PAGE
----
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A politician with character and integrity

What if Richard Nixon had listened to Billy Graham's pleas and picked Oregon Sen. Mark Hatfield as his running mate in 1968?

Hatfield died this week at age 89. In 1968 Nixon was looking for a moderate Republican and his short list included Hatfield and Maryland Gov. Spiro Agnew. Graham was encouraging the Hatfield selection because the Oregon senator was one of the few evangelicals in national politics at that time.

In the midst of the Watergate scandal in 1973, Agnew had to resign for taking bribes as governor. The United States government was on shaky ground. Nixon was threatened with impeachment. House Speaker Carl Albert, who was next in line for the White House, had a drinking problem. The Cold War with the Soviet Union was still pretty hot, along with a war between Egypt and Israel.

As vice president Hatfield might have steered Nixon away from the siege mentality that led to Watergate. What Hatfield brought to politics was personal integrity rooted in his evangelical Christian faith. He also had a faith-based emphasis on personal relationships, or friendships, that transcended ideological differences in politics. It wasn't necessarily splitting differences to find some middle ground, but something more profound.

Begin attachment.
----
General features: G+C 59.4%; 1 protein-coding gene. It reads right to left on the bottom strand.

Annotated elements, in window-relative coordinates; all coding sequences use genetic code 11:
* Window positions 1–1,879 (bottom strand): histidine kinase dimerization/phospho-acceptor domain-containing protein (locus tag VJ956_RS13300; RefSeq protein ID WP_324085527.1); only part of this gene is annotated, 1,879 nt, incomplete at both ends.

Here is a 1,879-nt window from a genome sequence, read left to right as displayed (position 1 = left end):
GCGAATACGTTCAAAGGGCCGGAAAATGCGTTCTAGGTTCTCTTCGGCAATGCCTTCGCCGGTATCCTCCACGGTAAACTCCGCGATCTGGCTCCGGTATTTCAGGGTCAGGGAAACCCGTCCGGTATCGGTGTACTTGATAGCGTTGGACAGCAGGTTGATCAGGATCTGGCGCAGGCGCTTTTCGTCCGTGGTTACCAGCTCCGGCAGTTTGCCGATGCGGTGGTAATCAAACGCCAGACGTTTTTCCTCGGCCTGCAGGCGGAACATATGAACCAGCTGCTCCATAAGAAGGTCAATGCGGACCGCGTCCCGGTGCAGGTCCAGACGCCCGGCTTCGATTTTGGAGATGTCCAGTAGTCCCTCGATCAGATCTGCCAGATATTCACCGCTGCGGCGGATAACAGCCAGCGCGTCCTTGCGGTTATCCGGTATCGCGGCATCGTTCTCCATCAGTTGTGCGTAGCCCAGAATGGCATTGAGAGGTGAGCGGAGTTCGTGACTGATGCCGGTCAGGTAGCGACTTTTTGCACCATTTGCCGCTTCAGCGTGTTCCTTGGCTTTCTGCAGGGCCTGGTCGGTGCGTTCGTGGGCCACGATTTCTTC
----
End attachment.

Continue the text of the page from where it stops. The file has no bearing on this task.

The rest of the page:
One example was his friendship with Sen. John Stennis of Mississippi. Hatfield was a civil rights activist, Stennis a segregationist. Stennis was a hawk in military matters, the opposite of Hatfield. But Hatfield was a prayer partner with Stennis, a friend to Stennis even when the older man was sick and dying and was no longer politically important.

Hatfield had character and integrity before those words became hot topics for cultural discussion.

Russ Pulliam

Russ is a columnist for The Indianapolis Star, the director of the Pulliam Fellowship, and a member of the WORLD News Group board of directors.


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